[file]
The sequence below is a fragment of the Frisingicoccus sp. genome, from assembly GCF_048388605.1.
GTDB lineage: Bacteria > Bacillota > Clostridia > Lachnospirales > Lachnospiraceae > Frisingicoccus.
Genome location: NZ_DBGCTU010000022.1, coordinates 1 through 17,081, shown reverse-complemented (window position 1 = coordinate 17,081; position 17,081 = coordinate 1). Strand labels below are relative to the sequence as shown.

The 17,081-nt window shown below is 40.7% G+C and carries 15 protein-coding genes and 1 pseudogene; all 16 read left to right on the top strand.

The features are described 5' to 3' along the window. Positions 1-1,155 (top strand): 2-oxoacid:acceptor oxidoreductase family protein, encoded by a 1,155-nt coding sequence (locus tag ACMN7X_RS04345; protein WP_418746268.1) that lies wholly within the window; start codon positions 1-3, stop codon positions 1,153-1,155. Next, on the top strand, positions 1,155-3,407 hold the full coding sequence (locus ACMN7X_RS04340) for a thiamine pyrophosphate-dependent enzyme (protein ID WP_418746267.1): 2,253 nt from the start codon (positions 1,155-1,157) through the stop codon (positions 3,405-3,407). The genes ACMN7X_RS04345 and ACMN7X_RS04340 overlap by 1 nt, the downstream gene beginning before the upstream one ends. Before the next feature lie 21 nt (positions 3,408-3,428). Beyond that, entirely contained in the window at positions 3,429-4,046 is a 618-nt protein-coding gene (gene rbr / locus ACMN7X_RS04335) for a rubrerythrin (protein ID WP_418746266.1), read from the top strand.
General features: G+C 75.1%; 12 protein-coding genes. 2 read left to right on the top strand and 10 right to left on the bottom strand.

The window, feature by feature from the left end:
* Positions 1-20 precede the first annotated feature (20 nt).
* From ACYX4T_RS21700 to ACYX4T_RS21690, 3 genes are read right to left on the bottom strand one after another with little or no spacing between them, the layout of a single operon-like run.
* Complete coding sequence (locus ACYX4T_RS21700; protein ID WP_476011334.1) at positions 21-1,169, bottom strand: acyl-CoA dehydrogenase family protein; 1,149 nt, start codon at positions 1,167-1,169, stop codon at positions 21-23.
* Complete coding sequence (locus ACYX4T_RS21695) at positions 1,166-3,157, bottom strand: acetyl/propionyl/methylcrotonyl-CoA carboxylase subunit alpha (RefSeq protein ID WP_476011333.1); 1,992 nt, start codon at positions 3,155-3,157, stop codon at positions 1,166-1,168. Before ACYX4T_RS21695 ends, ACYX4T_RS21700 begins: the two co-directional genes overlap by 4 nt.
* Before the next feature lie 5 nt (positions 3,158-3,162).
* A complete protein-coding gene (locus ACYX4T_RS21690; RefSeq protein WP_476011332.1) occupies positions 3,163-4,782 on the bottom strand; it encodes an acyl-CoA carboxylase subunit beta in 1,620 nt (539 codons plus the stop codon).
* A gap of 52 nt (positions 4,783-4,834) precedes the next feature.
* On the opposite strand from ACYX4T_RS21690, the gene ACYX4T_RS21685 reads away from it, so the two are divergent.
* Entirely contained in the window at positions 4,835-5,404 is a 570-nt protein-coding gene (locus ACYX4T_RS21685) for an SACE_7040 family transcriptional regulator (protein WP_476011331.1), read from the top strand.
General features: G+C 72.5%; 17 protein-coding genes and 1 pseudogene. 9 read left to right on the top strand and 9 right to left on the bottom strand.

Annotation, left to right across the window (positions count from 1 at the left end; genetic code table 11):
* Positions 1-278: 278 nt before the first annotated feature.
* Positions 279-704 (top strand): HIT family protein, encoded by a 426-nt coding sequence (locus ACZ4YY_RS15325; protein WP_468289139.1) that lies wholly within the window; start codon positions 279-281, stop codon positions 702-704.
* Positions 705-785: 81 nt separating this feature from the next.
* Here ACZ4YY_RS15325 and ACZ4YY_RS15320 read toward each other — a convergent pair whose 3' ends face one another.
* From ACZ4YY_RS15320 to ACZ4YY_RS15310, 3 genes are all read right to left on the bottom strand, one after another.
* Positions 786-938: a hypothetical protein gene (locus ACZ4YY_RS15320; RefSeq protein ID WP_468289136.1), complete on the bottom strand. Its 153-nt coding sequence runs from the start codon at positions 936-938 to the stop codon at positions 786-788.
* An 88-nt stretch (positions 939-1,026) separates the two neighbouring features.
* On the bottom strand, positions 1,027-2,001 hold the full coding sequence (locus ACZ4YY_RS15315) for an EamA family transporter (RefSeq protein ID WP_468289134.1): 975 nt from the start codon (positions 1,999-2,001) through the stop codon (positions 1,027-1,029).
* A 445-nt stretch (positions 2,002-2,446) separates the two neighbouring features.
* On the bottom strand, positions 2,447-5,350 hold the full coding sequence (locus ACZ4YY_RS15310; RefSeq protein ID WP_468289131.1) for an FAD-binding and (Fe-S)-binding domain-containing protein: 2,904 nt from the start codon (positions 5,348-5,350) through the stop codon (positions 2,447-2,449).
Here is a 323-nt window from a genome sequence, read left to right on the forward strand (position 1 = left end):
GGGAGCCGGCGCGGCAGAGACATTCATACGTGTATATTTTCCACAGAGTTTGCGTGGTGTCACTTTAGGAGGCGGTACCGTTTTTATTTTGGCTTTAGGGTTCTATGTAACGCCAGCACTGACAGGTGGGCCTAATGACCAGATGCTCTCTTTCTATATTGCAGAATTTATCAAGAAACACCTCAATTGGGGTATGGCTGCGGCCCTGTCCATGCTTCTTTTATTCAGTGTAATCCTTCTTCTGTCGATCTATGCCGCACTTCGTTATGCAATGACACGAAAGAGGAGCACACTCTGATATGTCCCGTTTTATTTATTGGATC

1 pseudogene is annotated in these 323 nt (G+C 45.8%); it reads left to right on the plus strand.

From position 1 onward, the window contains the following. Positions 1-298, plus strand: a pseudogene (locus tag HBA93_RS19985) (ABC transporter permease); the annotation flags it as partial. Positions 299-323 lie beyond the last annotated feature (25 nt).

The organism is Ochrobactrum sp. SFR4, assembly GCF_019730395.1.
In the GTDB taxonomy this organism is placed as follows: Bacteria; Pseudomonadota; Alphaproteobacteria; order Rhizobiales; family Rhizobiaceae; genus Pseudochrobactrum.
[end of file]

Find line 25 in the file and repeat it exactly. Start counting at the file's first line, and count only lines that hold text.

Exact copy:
* An 88-nt stretch (positions 939-1,026) separates the two neighbouring features.